ASIA THAILAND

The Controversial Tiger Tourism of Thailand

Tiger Tourism in Chiang Mai, Thailand

“The Tigers are drugged, it’s so cruel!” Is what I heard time and again about the controversial Tiger Tourism of South East Asia (& particularly Thailand). I was really undecided on what I was going to do. I love Tigers but I didn’t want to support an industry that drugs animals for the sake of tourism. Alas, I decided to experience it for myself. This is what I discovered.

The Controversial Tiger Tourism of Thailand

Whilst in Chiang Mai, our last stop in Thailand, we decided to visit Tiger Kingdom (also located in Phuket and Bangkok).

We were really undecided about doing this. We’d heard from multiple sources that the tigers were drugged, something we were entirely against. But after reading this company’s website, which promised the Tigers were not drugged and merely hand raised from birth and naturally sleepy animals, we decided to give it a go. You can choose from four sizes/ages of tigers. We decided that if the Tigers really weren’t drugged that we’d go with the smallest, to be safe.
The tuk tuk cost us $3 each for a return trip, with the driver happy to wait in the car park for a few hours whilst inside. What a deal!
 

The Controversial Tiger Tourism of Thailand After washing our hands and wearing special shoes to eliminate spreading germs we were allowed into the enclosure. We got to spend about thirty minutes (we were told fifteen so it was a pleasant surprise) in the enclosure with the Tigers. It was incredible, they are such beautiful and clever animals.
We are so glad we chose the smallest Tigers as they were still almost as long as us. They were quite playful, especially when you tickled them, when they weren’t sleepy. They did like to sleep but it definitely didn’t feel like it was an unnatural sleep. Anyone who has a cat as a pet knows that cats are lazy and sleep a lot (I think mine sleeps for at least twenty hours a day)!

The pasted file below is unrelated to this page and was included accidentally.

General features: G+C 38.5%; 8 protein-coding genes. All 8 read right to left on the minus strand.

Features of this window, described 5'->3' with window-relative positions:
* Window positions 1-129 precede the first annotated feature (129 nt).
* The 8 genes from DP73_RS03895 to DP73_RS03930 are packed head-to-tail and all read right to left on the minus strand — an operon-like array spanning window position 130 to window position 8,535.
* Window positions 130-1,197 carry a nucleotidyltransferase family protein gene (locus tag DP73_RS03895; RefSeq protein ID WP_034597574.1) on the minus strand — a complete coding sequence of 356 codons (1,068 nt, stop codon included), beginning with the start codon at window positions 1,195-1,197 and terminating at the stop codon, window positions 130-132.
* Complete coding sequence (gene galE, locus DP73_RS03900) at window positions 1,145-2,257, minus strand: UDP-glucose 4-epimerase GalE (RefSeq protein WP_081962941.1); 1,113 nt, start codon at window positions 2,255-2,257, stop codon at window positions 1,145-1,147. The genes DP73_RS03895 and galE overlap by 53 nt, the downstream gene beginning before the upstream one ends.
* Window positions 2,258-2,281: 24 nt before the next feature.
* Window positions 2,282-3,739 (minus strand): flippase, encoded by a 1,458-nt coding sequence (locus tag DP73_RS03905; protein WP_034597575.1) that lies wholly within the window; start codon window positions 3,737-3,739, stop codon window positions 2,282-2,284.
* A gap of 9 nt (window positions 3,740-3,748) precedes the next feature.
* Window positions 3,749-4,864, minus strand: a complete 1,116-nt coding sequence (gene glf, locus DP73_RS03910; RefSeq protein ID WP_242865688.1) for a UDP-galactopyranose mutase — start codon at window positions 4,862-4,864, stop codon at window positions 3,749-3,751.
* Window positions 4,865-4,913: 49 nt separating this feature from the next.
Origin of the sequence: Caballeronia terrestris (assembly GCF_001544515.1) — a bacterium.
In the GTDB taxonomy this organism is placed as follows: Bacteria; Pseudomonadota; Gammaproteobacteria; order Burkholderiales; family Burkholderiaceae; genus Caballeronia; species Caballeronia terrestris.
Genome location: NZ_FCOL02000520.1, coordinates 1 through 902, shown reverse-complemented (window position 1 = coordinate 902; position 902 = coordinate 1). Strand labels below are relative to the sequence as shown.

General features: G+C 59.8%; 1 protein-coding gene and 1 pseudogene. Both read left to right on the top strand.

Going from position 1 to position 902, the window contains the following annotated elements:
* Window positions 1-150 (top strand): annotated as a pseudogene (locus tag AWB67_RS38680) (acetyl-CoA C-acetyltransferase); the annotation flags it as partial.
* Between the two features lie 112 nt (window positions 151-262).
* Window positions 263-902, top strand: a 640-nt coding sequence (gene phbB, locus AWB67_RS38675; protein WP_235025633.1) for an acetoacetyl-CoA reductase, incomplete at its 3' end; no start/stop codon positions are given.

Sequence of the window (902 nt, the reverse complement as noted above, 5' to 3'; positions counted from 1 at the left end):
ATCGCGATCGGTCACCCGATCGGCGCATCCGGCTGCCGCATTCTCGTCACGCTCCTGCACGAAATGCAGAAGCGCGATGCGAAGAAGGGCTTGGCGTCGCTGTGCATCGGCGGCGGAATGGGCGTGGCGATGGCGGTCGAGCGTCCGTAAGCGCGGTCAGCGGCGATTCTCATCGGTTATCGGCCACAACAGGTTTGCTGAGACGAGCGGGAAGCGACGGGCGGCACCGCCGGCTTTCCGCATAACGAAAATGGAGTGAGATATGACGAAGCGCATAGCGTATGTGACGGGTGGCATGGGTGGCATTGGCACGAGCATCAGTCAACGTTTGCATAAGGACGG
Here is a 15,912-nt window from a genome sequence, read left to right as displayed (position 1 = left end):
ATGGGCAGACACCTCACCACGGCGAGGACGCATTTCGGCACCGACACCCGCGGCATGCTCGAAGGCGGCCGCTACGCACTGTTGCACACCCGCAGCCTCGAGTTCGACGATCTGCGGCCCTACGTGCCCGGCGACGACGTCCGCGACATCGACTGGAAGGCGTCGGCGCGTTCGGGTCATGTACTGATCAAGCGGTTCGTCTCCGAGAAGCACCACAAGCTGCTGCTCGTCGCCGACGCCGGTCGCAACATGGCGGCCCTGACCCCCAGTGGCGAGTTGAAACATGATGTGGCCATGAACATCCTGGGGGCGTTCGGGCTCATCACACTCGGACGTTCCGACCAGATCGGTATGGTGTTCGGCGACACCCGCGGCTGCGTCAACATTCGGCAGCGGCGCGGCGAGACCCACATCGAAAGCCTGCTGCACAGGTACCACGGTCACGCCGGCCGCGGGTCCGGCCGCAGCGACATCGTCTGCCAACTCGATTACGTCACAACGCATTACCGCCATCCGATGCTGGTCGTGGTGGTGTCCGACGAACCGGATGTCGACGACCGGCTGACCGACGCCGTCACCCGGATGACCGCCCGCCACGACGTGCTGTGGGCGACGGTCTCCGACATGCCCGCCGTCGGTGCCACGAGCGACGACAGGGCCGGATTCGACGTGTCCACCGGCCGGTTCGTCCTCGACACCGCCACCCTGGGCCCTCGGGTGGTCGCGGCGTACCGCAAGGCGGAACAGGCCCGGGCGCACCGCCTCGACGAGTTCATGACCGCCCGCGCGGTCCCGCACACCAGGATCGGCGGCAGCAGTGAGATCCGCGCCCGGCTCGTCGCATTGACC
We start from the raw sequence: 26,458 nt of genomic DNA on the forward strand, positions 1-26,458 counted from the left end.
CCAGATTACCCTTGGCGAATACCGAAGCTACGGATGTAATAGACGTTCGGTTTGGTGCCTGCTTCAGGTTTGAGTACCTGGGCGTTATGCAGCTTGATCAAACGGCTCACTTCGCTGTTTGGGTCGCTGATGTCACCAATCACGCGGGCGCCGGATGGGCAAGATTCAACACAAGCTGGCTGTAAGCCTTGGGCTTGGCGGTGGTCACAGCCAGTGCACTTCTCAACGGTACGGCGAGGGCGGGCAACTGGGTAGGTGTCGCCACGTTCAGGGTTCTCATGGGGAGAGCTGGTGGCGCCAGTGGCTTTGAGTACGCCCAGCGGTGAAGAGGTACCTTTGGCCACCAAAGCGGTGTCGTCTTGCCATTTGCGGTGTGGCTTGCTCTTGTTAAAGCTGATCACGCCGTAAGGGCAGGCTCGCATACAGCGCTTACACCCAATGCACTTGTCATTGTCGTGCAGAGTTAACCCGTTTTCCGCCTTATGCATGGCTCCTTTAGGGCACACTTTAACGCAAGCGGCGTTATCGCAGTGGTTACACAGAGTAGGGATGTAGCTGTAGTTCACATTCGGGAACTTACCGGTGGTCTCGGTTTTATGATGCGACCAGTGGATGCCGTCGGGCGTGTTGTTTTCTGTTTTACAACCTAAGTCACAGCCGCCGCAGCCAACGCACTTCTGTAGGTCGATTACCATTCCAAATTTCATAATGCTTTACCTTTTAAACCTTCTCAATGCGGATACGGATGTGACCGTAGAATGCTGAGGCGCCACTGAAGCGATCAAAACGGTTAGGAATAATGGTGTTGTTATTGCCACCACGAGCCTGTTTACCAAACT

The Controversial Tiger Tourism of Thailand

After our time was up we went and admired the littlest Tiger cubs, only a few weeks old, from outside their enclosure. The venues vet was inside with them, letting them climb all over him in order to get them used to being around humans. They were absolutely adorable. They could barely walk, their feet sliding all over the floor and they made the cutest noises. They’d come right up to the enclosure walls and let us stroke their heads. Their was a sign flashing common questions and answers with one saying ‘No, you cannot buy a Tiger,’ obviously everyone loves them a bit too much.

Afterwards we went walking around the rest of the park, admiring the White Tigers, admiring the Lion (why they had a lone Lion in a tiger kingdom, I don’t know) who if we wanted we could have stroked through the cage he was so close and loved watching the bigger Tigers play in the pool they had.

The Controversial Tiger Tourism of Thailand

We all definitely agreed that these Tigers were not drugged, as the venue states. They were too playful and energetic. Watch this video and see for yourself how playful they were.
My verdict? Avoid Tiger Temple and other institutions that drug and chain the Tigers. If playing with un-drugged, hand-raised and playful Tigers is on your bucket list? Visit Tiger Kingdom. I truly believe this is the best place you should do it. At least in Thailand.

What is your verdict on this very controversial subject?